Smap is a replica of Nmap which uses shodan.io's free API for port scanning. It takes same command line arguments as Nmap and produces the same output which makes it a drop-in replacament for Nmap.
- Scans 200 hosts per second
- Doesn't require any account/api key
- Vulnerability detection
- Supports all nmap's output formats
- Service and version fingerprinting
- Makes no contact to the targets
go install -v github.com/s0md3v/smap/cmd/smap@latest
Confused or something not working? For more detailed instructions, click here
Smap is also avaible on Homebrew.
brew install smap
Smap takes the same arguments as Nmap but options other than
-iL are ignored. If you are unfamiliar with Nmap, here's how to use Smap.
smap 127.0.0.1 127.0.0.2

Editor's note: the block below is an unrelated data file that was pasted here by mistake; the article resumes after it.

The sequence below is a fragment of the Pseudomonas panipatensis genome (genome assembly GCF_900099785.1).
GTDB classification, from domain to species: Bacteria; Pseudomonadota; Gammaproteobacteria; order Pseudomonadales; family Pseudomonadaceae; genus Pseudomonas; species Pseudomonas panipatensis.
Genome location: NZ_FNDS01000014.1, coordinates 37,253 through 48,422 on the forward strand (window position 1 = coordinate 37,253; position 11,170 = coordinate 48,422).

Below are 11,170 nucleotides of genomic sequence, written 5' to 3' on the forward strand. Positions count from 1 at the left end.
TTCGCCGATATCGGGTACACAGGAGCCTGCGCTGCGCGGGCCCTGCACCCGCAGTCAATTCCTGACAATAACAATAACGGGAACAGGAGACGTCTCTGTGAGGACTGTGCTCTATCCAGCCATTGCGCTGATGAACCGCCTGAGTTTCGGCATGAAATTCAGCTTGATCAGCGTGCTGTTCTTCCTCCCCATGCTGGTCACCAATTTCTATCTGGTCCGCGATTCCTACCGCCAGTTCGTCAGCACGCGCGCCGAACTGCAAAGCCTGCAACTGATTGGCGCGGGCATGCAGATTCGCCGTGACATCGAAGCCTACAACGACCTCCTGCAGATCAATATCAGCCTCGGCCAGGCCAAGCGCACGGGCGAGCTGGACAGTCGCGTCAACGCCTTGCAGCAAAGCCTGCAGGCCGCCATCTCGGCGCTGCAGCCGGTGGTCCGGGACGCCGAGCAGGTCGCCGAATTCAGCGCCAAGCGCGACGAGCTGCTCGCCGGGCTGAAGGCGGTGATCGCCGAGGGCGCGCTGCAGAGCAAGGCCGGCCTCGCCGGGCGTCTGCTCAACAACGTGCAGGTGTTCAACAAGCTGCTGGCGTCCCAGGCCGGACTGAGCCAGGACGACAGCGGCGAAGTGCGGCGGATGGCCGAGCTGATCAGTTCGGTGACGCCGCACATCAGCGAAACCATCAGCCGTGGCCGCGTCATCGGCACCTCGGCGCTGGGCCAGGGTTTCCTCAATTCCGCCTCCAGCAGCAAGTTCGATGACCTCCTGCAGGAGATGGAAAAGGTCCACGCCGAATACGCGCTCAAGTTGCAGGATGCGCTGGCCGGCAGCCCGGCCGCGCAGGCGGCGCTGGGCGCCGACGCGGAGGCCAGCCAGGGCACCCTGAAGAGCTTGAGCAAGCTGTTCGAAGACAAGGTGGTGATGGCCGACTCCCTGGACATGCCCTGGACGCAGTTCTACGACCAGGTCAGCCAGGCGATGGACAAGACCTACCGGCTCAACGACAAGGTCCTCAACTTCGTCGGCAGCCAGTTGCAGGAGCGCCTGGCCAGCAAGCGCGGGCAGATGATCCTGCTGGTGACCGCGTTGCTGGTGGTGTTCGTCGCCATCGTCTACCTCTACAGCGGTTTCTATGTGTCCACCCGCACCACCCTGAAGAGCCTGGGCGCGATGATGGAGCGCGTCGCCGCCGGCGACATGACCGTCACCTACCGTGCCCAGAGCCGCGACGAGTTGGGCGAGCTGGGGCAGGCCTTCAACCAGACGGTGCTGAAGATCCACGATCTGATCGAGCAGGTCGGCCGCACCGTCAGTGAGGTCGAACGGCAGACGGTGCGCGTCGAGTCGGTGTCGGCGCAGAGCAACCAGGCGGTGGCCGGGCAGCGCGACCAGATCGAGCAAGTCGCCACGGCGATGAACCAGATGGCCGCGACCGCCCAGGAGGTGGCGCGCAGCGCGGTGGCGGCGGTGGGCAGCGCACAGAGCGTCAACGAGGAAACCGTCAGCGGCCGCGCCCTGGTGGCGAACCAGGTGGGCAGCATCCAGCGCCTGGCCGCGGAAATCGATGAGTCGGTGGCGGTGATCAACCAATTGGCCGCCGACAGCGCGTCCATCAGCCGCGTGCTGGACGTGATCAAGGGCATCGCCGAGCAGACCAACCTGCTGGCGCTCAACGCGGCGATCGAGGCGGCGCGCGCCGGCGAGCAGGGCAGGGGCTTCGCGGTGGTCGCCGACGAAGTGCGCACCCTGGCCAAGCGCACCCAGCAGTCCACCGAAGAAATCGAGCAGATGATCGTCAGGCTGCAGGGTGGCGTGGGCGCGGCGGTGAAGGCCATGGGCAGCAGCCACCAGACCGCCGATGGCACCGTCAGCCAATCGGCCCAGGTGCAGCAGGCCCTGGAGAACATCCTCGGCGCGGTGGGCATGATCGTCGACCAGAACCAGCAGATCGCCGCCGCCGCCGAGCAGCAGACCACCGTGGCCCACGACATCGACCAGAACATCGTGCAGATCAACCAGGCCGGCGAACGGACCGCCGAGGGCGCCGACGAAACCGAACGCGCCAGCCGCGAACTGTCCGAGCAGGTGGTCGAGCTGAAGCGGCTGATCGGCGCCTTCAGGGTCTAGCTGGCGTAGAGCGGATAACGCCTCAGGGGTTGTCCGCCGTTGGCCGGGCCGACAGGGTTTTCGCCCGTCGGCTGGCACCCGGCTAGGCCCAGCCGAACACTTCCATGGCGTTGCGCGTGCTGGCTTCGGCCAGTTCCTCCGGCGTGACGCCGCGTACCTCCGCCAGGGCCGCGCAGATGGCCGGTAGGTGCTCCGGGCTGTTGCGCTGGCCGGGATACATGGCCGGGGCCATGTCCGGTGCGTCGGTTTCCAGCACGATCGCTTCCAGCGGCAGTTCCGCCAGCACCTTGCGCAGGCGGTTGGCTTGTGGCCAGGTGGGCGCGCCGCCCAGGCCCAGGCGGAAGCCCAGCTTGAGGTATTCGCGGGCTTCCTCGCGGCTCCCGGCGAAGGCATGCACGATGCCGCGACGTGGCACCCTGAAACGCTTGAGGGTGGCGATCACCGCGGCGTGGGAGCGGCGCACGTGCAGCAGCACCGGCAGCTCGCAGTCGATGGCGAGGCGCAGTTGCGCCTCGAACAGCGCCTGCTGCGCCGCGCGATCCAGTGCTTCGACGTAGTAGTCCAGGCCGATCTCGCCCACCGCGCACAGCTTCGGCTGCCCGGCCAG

You can also use a list of targets, seperated by newlines.
smap -iL targets.txt
188.8.131.52 // IPv4 address
example.com // hostname
184.108.40.206/8 // CIDR
Smap supports 6 output formats which can be used with the
-o* as follows
smap example.com -oX output.xml
If you want to print the output to terminal, use hyphen (
-) as filename.
oX // nmap's xml format
oG // nmap's greppable format
oN // nmap's default format
oA // output in all 3 formats above at once
oP // IP:PORT pairs seperated by newlines
oS // custom smap format
oJ // json
Note: Since Nmap doesn't scan/display vulnerabilities and tags, that data is not available in nmap's formats. Use
-oSto view that info.
smap -p21-30,80,443 -iL targets.txt
Since Smap simply fetches existent port data from shodan.io, it is super fast but there's more to it. You should use Smap if:
- vulnerability detection
- a super fast port scanner
- results for most common ports (top 1237)
- no connections to be made to the targets
You are okay with
- not being able to scan IPv6 addresses
- results being up to 7 days old
- a few false negatives